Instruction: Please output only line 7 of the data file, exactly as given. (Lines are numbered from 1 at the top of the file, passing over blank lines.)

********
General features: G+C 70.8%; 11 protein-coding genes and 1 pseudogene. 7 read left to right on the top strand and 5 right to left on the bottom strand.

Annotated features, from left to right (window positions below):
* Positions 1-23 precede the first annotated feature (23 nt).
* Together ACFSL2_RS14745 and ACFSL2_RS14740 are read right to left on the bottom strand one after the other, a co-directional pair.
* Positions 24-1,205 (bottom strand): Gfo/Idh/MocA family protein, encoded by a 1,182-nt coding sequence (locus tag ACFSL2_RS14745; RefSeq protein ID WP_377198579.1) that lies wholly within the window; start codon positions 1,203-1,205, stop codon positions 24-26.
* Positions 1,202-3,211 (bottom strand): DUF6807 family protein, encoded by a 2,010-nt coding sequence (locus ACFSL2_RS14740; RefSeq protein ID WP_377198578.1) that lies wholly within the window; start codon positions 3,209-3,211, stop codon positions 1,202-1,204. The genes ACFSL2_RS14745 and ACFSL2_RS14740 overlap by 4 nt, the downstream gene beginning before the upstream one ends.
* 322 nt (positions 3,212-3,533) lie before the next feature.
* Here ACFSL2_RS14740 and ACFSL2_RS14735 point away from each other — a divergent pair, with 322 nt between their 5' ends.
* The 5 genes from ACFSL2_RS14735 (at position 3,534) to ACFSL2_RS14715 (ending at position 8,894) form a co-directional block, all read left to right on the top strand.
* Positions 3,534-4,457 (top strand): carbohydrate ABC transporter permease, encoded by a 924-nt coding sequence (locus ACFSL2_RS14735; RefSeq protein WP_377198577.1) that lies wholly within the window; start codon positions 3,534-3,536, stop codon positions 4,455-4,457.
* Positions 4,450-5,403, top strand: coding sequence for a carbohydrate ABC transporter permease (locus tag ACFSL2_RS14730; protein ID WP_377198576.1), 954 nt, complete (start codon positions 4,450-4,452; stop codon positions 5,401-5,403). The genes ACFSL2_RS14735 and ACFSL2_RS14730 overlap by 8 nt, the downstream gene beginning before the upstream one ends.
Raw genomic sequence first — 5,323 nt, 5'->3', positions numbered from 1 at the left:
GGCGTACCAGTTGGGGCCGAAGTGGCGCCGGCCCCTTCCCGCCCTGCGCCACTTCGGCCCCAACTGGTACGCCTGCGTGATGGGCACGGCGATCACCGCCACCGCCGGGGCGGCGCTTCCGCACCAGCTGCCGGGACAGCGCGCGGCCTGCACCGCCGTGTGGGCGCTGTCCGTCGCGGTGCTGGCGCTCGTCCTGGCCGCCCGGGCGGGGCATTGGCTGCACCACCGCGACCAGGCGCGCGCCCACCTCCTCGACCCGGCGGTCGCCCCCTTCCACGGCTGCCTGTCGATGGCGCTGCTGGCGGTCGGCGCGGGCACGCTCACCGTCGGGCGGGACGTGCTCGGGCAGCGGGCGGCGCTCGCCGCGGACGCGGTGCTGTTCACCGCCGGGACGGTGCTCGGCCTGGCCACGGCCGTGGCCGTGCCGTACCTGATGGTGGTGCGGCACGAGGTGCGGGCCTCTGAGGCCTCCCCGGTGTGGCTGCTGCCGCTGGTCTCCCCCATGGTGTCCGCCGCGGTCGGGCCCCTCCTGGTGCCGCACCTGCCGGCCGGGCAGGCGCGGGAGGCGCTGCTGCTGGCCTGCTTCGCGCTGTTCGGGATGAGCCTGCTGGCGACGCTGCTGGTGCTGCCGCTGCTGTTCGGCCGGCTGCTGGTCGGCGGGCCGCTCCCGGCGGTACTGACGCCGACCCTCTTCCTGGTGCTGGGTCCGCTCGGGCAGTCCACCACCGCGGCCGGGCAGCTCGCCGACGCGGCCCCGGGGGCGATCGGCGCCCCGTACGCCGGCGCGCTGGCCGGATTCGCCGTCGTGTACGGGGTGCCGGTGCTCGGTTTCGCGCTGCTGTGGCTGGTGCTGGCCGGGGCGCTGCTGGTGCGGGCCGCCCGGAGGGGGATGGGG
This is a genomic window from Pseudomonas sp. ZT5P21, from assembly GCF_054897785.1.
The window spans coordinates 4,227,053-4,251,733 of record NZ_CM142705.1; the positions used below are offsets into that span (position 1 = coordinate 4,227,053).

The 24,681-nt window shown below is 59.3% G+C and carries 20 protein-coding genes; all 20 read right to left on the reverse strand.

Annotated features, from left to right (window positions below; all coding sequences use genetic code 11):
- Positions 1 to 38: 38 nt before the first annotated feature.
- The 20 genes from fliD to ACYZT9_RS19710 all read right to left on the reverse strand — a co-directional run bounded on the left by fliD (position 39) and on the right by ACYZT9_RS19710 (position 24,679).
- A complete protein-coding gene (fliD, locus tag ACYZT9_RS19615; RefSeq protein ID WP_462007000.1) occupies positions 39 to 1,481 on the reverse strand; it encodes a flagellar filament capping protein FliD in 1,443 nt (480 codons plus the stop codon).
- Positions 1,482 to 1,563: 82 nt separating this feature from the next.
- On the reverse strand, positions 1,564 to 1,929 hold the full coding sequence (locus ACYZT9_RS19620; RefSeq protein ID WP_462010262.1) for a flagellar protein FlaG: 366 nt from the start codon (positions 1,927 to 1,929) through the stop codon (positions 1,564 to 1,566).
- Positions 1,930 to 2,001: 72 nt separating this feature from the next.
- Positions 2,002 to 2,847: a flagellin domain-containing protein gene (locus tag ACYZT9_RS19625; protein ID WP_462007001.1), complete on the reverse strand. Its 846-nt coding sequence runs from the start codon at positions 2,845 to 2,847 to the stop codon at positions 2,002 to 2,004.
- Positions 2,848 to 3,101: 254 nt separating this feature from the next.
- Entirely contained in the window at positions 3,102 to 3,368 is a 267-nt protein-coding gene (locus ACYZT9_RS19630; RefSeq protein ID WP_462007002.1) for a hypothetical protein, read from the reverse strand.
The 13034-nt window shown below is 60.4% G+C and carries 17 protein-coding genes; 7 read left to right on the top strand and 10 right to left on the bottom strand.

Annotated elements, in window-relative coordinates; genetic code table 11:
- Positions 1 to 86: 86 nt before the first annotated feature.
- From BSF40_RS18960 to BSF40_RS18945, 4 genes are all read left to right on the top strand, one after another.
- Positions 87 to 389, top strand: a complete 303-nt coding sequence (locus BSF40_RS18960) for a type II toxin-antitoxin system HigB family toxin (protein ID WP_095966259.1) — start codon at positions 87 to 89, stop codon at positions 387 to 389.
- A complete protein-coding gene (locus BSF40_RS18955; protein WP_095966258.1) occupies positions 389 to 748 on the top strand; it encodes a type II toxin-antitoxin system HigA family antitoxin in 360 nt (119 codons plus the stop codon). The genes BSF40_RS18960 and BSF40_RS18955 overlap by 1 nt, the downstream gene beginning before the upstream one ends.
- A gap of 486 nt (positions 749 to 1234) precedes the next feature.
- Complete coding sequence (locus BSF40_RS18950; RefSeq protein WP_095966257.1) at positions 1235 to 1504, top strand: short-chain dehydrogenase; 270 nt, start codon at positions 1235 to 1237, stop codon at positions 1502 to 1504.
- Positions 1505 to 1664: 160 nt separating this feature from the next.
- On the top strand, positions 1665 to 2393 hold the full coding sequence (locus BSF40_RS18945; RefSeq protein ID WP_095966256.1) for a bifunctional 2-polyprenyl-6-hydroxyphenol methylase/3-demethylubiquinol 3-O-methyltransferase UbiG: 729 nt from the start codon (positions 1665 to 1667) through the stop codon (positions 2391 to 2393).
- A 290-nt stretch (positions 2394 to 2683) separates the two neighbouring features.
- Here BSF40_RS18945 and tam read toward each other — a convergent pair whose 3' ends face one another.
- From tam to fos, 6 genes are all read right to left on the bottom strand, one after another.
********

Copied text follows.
* 322 nt (positions 3,212-3,533) lie before the next feature.